By Rodney K. Hays


Many school districts will be scrambling for new teaching aids after political pressure put an end to a controversial curriculum aid used by about 80 percent of public schools called CSCOPE.

The curriculum guide, used by public and some private schools — including Prosper ISD until last year — first started coming under fire last year. Critics were upset with the curriculum for supposedly promoting Islam and being "anti-American." Supporters of the curriculum guide say it was essential for helping teachers prepare for the Texas Essential Knowledge and Skills (TEKS) test, which is the required state test given to students in all public and charter schools.

Prosper ISD superintendent Drew Watkins said the district had starting moving away from CSCOPE before it become a political hot button issue.

"PISD decided to move away from CSCOPE months ago because it was not meeting the needs of PISD, so this most recent legislation does not affect PISD."

Sen. Dan Patrick, R-Houston, is the chairman of the Senate Education Committee and an outspoken critic of CSCOPE made an announcement on May 20 saying that the Education Service Centers in Texas would no longer distribute the curriculum guide, calling it "the best move for the state."

But some disagree.

Texas Board of Education member and vice-chairman of the board Thomas Ratliff from Mt. Pleasant released a statement saying school leaders were already calling him asking what they should do now. "Good question," Ratliff said.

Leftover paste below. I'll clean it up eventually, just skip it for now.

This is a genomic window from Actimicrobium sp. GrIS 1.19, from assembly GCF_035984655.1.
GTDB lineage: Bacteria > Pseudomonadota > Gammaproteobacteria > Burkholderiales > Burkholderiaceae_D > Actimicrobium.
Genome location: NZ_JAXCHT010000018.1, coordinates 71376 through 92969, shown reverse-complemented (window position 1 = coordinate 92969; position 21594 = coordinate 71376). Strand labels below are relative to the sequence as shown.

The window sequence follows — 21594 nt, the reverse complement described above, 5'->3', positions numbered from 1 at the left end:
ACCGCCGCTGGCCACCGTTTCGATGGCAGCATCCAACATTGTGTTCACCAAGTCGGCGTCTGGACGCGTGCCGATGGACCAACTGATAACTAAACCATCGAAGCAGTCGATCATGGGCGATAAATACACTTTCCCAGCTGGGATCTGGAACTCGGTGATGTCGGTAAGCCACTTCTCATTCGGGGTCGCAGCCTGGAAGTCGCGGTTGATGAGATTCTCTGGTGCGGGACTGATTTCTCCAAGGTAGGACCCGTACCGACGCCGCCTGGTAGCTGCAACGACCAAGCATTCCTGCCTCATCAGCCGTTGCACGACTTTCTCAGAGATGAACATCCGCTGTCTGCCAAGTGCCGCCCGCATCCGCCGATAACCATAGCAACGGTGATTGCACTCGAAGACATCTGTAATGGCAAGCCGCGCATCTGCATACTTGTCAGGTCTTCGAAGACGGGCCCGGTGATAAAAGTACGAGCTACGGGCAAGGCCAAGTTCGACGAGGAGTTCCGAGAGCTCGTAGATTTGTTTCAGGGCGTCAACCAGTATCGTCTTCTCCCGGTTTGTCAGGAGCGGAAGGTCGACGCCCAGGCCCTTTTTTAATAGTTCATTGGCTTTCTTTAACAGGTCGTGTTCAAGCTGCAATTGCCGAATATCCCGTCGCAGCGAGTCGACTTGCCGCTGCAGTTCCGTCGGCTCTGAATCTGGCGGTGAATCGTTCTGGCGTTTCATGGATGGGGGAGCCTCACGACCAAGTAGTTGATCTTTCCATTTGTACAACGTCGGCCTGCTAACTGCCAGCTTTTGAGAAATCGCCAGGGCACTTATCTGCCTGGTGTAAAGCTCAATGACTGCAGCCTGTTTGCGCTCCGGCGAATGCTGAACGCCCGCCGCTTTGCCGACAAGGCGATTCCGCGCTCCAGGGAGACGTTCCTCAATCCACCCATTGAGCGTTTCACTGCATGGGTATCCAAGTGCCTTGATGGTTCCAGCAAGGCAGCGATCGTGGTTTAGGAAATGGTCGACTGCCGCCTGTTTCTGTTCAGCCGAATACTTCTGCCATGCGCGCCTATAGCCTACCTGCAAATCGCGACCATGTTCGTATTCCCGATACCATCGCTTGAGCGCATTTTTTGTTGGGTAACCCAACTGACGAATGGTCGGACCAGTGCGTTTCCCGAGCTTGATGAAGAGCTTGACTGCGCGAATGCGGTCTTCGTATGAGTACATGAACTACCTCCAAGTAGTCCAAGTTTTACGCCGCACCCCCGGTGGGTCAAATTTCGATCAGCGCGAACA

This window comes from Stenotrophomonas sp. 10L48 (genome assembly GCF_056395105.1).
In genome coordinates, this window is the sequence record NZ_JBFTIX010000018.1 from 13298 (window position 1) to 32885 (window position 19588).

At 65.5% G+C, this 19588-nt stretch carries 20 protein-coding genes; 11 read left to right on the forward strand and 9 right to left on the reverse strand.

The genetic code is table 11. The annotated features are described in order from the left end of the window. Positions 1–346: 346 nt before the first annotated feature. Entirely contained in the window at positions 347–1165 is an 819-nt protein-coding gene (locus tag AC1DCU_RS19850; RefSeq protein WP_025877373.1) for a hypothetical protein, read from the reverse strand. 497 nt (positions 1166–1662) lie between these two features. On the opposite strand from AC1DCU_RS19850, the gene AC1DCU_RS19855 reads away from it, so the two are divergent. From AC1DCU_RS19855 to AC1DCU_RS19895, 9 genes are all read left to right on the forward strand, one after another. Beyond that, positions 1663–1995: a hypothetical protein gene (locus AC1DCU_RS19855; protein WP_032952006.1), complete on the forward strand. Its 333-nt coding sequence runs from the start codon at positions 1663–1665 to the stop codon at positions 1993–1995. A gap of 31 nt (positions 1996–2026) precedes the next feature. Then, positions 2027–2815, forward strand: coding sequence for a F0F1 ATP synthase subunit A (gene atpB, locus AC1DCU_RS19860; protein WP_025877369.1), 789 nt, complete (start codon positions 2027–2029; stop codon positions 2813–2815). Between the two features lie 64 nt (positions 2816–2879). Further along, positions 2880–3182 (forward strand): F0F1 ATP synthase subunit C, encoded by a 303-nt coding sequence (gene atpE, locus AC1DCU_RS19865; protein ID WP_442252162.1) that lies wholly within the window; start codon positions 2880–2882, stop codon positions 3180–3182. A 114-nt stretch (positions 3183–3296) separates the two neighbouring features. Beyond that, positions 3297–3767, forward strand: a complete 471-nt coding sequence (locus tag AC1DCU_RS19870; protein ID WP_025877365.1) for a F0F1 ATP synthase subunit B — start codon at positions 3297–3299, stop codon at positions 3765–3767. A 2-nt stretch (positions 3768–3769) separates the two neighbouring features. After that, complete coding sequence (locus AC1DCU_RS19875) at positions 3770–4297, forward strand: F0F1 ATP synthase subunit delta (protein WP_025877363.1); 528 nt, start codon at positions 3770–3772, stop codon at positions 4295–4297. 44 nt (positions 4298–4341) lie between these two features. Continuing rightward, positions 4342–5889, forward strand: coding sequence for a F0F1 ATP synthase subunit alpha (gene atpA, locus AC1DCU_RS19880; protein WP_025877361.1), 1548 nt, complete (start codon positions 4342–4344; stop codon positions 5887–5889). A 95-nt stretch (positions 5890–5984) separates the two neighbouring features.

Sen. Patrick said in his state that he hopes larger districts would work with smaller districts to help. But Ratliff said that was the job of the regional service centers that were distributing the CSCOPE material.

"School districts of various sizes combined efforts to save money and make a better product and because ESCs are subdivisions of the Texas Education Agency, the state was taking an active role in helping small districts. This looks exactly like what the Senator said he wants, but he just had a press conference celebrating its death. This is confusing to say the least."

Ratliff said the decision seems like a move for the state to usurp the local-level control over school district.

Earlier in the session, lawmakers had asked the CSCOPE leaders to submit their plans for review to the state board of education. The board was in the process of reviewing the curriculum guide when the decision was announced to discontinue it.

Mary Ann Whiteker, superintendent of Hudson ISD in East Texas, told the New York Times that the decision is "starting back from ground zero."

The Hudson district has about 2,600 students and limited resources to work on writing a new curriculum before school starts back in August.

But most districts will have to go back to the drawing board or find another curriculum that is approved by the state.

Prosper, fortunately, is ahead of that curve. Watkins said PISD is already using district personnel in "developing the scope and sequence along with associated lessons in-house."